In addition to the dissolution of the two ministries, the reorganization also calls for the raising of the status of the state Food and Drug Administration.

Food and drug safety is a major concern in China and persistent source of discontent and worry among the public.  Government officials say, last year alone, 465 officials were implicated on suspicion of food safety violations.

You May Like

Philippines, Muslim Rebels Try to Salvage Peace Pact

Peace process faces major setback after botched military operation to find terrorists results in bloody gunbattle between government forces, Moro Islamic Liberation Front fighters More

Republicans Expect Long, Expensive Presidential Battle

Political strategist says eventual winner will be one who can put together strongest coalition of various conservative groups that make up Republican Party More

Video New Wheelchair Is Easier to Use, Increases Mobility

Engineers have come up with a lever-operated design that makes use of easily accessible bicycle technology More

This forum has been closed.
Comments
     
There are no comments in this forum. Be first and add one

Featured Videos

Your JavaScript is turned off or you have an old version of Adobe's Flash Player. Get the latest Flash player.
Liberia's Almost Last Ebola Patient Grateful but Still Grievingi
X
Benno Muchler
March 26, 2015 3:41 PM
Beatrice Yardolo was to make history as Liberia’s last Ebola patient. Liberians recently started counting down 42 days, the period that has to go by without a single new infection until the World Health Organization can declare a country Ebola-free. That countdown stopped on March 20 when there was another new case of Ebola, making Yardolo’s story a reminder that Ebola is far from over. Benno Muchler reports from Monrovia.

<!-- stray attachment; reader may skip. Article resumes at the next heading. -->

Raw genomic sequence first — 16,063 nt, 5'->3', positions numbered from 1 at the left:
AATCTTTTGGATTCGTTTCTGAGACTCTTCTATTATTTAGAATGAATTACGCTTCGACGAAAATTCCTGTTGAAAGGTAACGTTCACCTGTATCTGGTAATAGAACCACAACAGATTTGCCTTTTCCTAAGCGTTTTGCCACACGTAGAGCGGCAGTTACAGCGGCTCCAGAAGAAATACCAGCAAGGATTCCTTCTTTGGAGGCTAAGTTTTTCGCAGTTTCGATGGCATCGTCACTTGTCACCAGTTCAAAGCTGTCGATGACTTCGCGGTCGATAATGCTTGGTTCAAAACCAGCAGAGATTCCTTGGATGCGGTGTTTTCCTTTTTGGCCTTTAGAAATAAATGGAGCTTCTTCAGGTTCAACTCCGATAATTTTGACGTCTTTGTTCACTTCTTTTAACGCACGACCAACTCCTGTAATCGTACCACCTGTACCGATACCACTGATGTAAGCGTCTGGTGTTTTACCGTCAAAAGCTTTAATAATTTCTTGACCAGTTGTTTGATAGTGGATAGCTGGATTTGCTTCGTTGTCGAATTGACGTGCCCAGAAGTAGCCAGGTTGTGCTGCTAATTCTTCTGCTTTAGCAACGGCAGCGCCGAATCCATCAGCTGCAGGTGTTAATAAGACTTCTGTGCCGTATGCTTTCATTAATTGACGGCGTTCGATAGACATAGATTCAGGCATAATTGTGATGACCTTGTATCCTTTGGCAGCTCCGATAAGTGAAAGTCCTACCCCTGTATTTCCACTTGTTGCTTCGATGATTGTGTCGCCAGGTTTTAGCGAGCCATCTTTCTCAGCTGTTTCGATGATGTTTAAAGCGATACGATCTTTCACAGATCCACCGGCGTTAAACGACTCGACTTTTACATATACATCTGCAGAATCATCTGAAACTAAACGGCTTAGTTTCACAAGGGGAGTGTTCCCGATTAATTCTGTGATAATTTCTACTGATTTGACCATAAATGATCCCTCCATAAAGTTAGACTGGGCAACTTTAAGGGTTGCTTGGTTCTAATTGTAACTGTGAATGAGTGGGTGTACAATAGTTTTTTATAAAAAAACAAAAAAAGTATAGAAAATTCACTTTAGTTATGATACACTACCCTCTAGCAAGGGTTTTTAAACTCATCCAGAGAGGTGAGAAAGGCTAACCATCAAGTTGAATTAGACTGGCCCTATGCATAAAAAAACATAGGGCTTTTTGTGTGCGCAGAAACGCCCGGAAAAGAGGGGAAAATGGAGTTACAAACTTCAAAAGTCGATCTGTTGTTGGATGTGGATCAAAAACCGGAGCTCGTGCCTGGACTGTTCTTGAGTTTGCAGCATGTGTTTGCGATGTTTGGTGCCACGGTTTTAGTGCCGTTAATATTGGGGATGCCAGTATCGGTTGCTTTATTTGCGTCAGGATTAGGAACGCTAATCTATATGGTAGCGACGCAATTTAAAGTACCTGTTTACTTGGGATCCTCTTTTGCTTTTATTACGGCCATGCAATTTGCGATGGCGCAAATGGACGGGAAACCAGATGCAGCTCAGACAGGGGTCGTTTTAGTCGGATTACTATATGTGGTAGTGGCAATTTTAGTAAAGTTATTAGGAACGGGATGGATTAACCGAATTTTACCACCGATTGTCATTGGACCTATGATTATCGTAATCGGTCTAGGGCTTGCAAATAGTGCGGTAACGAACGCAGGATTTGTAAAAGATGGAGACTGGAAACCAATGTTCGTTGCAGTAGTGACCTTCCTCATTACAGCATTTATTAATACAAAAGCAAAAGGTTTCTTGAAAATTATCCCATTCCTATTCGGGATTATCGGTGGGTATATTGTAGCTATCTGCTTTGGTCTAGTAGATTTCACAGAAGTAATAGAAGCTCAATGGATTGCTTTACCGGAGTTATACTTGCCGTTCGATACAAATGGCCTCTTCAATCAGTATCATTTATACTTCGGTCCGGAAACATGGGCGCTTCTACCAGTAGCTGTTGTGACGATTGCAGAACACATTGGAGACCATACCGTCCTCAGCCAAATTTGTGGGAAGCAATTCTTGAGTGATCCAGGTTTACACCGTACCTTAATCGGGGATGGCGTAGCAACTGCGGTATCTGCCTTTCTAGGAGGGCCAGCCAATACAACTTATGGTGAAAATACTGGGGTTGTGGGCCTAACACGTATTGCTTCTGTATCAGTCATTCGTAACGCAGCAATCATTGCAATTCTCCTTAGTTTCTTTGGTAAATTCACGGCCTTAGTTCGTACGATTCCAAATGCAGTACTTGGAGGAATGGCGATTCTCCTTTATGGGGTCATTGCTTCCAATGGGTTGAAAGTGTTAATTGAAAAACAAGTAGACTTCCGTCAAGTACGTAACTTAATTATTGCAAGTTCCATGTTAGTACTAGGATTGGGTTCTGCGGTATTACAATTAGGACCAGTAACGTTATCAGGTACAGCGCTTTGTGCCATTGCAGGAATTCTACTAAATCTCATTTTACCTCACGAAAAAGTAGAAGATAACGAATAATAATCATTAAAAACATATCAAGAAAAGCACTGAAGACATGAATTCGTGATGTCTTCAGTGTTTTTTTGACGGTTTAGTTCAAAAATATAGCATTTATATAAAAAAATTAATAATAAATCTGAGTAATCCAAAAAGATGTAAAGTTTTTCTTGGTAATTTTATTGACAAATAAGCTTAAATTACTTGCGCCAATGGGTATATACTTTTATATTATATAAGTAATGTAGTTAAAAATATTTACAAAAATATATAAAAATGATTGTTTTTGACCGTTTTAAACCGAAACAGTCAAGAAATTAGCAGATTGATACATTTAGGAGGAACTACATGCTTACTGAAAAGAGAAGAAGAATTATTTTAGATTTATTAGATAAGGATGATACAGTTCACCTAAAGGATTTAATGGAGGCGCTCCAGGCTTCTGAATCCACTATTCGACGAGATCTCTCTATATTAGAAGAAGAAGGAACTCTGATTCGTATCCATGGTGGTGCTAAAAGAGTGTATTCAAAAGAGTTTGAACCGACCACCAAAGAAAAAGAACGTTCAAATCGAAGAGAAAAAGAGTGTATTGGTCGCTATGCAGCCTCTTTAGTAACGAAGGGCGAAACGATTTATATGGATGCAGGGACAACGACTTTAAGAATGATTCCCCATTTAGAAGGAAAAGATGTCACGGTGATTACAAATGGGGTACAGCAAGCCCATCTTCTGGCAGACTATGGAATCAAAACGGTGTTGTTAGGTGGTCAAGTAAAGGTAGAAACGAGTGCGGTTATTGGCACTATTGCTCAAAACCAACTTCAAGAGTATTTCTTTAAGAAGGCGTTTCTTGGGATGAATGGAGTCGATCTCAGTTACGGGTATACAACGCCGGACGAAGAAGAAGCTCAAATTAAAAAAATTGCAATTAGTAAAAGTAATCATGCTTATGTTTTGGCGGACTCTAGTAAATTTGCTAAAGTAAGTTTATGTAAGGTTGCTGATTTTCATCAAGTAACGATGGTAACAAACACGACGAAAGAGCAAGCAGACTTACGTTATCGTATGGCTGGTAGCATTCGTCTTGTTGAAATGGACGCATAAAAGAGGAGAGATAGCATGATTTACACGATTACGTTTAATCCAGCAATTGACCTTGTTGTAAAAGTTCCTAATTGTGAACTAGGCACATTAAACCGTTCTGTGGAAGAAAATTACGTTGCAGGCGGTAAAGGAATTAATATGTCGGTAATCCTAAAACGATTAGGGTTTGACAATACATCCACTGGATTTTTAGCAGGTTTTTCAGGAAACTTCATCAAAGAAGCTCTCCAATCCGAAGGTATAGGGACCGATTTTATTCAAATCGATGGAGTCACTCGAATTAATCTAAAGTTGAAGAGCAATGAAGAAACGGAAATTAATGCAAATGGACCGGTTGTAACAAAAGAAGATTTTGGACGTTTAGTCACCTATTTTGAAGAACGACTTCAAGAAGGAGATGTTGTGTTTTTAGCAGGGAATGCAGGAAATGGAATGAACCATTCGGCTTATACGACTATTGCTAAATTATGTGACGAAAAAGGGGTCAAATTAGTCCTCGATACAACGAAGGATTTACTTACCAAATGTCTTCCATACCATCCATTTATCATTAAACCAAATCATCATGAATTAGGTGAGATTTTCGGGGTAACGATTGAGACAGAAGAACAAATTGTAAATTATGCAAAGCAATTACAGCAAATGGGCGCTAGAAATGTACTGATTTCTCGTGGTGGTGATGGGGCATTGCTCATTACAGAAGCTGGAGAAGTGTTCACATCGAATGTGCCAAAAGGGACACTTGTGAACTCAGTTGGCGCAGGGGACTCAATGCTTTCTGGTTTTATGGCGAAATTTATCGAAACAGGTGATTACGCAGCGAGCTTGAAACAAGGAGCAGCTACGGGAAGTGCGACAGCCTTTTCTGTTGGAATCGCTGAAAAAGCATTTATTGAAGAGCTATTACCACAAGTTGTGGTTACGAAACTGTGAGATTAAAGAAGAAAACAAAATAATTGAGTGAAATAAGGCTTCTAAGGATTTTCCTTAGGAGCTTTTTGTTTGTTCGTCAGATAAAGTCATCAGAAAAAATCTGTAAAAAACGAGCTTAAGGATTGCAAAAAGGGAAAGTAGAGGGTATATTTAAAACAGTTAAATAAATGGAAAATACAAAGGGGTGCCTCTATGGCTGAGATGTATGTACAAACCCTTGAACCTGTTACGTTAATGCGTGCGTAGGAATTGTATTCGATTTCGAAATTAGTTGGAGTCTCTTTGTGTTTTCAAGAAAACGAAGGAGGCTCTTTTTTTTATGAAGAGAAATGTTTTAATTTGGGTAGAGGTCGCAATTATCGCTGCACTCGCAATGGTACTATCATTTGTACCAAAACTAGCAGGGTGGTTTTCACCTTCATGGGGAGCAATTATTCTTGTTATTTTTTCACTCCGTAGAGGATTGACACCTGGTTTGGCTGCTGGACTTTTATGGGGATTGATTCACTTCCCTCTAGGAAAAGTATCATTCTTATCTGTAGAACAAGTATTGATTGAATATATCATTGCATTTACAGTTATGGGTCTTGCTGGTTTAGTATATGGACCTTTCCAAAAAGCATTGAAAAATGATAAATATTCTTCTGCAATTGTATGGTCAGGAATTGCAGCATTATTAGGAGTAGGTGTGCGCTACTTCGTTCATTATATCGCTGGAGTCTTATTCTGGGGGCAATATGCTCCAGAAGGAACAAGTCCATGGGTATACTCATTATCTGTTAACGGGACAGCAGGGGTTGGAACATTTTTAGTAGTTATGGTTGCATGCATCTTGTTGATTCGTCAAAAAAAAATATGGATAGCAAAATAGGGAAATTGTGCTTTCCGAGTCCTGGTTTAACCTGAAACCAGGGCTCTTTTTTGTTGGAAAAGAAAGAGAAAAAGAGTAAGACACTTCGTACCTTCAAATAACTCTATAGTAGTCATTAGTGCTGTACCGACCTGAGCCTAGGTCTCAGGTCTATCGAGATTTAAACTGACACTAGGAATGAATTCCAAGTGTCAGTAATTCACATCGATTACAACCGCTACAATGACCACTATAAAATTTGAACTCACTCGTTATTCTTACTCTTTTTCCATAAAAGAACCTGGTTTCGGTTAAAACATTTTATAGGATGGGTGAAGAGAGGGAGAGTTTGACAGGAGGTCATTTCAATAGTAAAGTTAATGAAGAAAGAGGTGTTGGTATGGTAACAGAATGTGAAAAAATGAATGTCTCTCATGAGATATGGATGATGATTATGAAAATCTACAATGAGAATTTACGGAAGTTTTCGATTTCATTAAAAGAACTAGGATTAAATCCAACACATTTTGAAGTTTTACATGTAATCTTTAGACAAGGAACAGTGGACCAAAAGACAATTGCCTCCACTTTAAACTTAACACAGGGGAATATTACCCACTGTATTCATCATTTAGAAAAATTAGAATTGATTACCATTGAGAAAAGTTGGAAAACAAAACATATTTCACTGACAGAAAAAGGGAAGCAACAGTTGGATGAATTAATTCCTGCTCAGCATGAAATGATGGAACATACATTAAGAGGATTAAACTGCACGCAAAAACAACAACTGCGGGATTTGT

Video

Video Liberia's Almost Last Ebola Patient Grateful but Still Grieving

Beatrice Yardolo was to make history as Liberia’s last Ebola patient. Liberians recently started counting down 42 days, the period that has to go by without a single new infection until the World Health Organization can declare a country Ebola-free. That countdown stopped on March 20 when there was another new case of Ebola, making Yardolo’s story a reminder that Ebola is far from over. Benno Muchler reports from Monrovia.
Video

Video Cambodian Land Grabs Threaten Traditional Communities

Indigenous communities in Cambodia's Ratanakiri province say the government’s economic land concession policy is taking away their land and traditional way of life, making many fear that their identity will soon be lost. Local authorities, though, have denied this is the case. VOA's Say Mony went to investigate and filed this report, narrated by Colin Lovett.
Video

Video US, South Korea Conduct Joint Military Exercises